Dr. Dan Talks Agronomy

Secret Soybean Revelations

Dan Davidson
By  Daniel Davidson , DTN Contributing Agronomist
Continuing to urge more production from each soybean acre is Fred Below's mission. (DTN photo by Pamela Smith)

Soybean yield has been increasing the last few years because growers finally realized the crop needs management and investment to produce more.

Fred Below's efforts to find the secret ingredients to better yields still tell the story best. The University of Illinois crop physiologist started this project in 2012 with funding from the Illinois Soybean Association and other commercial partners, and the work to identify the factors that influence yield continues. New information is being teased out of this important project each year.

Below calls the new philosophy regarding soybean management "intelligent intensification."

During the first two years, Below and his graduate students pinpointed six major factors that influence yield: Weather, fertilizer, genetics, foliar protection, seed treatment and row spacing.

Weather continues to be the defining factor. However, Below said the other prerequisites for high yields are planting early into good soil conditions, having the right soil pH, good drainage and protection against weed pressure. "Growers should always plant early, but the success of planting date is determined by weather, which is beyond growers' control," he added.

Their omission plot studies in 2012 and 2013 found that fertilizer produced a 3 to 3.5 bushel per acre (bpa) yield gain. Foliar protection (fungicide and insecticide combined) produced a gain of 3 bpa. Seed treatments and narrow rows provided 1 to 2 bpa gains.

Below has found a 3 bpa average yield increase when planting a fuller-season variety. He recognizes growers plant a range of maturities to manage weather risk and spread out harvest, but emphasizes that fuller-maturity varieties are more responsive to high management.

In 2014 and 2015, the project focused on fertility and foliar protection. The practice of fertilizing for two crops and applying it before corn has been popular. Those that fertilize before soybeans tend to focus on applying potash.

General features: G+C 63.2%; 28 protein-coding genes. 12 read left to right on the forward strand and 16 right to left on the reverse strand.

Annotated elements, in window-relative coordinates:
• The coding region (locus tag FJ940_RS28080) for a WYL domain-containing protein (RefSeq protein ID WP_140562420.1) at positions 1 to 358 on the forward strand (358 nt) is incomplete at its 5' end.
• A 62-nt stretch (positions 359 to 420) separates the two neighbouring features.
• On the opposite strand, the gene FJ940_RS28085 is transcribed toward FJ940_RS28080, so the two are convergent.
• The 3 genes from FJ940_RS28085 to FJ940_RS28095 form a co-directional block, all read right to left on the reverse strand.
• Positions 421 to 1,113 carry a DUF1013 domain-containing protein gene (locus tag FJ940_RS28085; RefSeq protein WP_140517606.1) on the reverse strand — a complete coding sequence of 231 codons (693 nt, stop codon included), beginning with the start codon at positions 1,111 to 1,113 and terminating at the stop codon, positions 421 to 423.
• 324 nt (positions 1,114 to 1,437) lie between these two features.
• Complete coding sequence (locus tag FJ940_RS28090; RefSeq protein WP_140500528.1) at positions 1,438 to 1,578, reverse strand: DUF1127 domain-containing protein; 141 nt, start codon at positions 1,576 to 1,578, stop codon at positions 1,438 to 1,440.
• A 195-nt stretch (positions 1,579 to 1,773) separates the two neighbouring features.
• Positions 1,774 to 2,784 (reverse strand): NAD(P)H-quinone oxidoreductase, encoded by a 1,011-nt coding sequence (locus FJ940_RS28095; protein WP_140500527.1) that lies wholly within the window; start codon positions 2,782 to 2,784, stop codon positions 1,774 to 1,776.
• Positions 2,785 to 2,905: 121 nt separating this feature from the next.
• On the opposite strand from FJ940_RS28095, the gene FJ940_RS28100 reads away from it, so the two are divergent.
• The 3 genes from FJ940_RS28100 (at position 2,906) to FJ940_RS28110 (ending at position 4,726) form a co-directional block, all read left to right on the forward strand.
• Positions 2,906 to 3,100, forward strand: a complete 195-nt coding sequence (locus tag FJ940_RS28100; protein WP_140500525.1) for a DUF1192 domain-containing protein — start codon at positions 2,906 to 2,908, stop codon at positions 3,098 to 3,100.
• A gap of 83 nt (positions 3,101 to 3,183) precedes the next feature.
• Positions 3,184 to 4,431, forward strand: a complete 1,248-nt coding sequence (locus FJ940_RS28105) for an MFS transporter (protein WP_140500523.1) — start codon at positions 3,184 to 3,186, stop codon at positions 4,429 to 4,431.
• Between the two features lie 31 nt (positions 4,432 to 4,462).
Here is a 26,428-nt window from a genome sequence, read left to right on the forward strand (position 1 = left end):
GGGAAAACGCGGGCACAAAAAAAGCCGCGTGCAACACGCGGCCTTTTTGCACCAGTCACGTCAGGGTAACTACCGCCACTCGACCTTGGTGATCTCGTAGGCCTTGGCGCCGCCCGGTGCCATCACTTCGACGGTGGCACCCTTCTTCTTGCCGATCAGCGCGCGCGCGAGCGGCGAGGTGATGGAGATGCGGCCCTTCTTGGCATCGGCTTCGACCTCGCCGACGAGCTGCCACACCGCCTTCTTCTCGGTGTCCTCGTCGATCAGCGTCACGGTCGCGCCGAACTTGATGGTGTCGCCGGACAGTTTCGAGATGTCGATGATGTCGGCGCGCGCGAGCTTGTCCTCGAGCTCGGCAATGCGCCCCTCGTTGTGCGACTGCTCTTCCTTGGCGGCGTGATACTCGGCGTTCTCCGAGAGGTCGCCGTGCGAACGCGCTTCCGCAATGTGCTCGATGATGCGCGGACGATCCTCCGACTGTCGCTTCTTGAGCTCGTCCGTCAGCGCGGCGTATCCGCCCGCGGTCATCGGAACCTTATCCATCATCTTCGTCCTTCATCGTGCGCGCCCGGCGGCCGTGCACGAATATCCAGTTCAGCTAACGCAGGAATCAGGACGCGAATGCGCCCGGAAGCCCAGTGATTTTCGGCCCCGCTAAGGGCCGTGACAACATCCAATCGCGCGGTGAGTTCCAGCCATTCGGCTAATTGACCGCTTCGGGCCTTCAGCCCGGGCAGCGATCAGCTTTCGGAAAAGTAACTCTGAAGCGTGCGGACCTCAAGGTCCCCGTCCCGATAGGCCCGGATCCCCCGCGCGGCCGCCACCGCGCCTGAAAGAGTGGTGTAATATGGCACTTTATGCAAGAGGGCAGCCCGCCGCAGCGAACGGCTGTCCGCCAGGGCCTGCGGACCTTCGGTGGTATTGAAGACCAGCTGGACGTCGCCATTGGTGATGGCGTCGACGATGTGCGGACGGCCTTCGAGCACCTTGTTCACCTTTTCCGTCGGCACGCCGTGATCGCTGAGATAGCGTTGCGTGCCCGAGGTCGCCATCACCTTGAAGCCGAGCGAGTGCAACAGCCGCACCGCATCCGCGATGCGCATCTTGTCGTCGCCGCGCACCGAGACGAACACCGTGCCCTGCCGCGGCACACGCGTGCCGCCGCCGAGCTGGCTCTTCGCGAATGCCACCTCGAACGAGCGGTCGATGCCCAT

Below considers both to be poor decisions. "Soybeans require as much potash as corn and actually remove more than corn. This probably leads to the idea that potash is more limiting in soybeans than corn." Below said potassium in residual corn stover easily leaches out over the winter and supplies the needs of the following soybean plant.

Below's research shows potash isn't typically a limiting factor in soybeans. A corn crop that averages 230 bpa requires 180 pounds per acre of potash. The harvested grain removes 56 pounds and leaves 124 pounds behind in residue. A soybean crop averaging 60 bpa, requires 170 pounds per acre of potash; removes 70 pounds and leaves 100 pounds behind. In each crop, about two-thirds of what is applied is returned back in residue to be used by the next crop. Potash is soluble and leaches out of residue to go back into the soil.

A 60 bpa bean crop requires 170 pounds of potash per acre. If a grower applies 100 pounds as commercial fertilizer in a two-year rotation before corn and the corn (stover) residue leaves behind 124 pounds, there is enough potash to meet the needs of the subsequent soybean crop. Potash deficiencies are unlikely in this scenario.

"Based on the way growers fertilize, phosphate is the more limiting nutrient," Below said. Corn (230 bpa) and soybeans (60 bpa) require 101 pounds and 43 pounds per acre of phosphate, respectively. The harvested grain removes from the soil 80 pounds per acre in a corn crop and 35 pounds per acre for soybeans. Corn and soybeans leave behind only 21 and 8 pounds, respectively, in the residue. Most of the phosphate left behind is tied up soil organic matter and not readily available to the soybean crop. A grower applying only 90 pounds of phosphate on a two-year fertilizer rotation is already short 11 pounds for corn and not leaving much for the next year's soybean crop.

Below's team has also retested the secrets doing omission plots and discovered that the addition of phosphate fertilizer banded below the row gave a 5 to 6 bpa yield increase. Potash alone did not produce a yield response. Phosphate and potash combined led to a 5 bpa response. The addition of foliar protection provided a 3 bpa bushel gain as did the initial studies, and seed treatments again showed a 1 to 2 bpa boost.

Row-spacing testing showed 20-inch rows more responsive to high management than 30-inch rows. In the low-input plots with only narrow rows (20-inch) being added, there was a yield bump of 3.6 bpa. However, in the high-input system with phosphate, potash, foliar protection and seed treatments, there was a 7.6 bpa gain.

"I believe the future of corn production is 20 inches," Below said. "So soybeans will also be planted at 20 inches. And we have discovered that soybeans planted in narrow rows are more responsive to management."

Not all soybean varieties are created equal and will respond differently to stress and management. Below evaluated 18 commercial varieties and discovered a 22.6-bushel difference in yield. Moving forward, he wants to look more closely at variety and maturity groups and how they respond to intensive management.

Dan Davidson can be reached at AskDrDan@dtn.com

Follow Dan Davidson on Twitter @dandavidsondtn

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Dan Davidson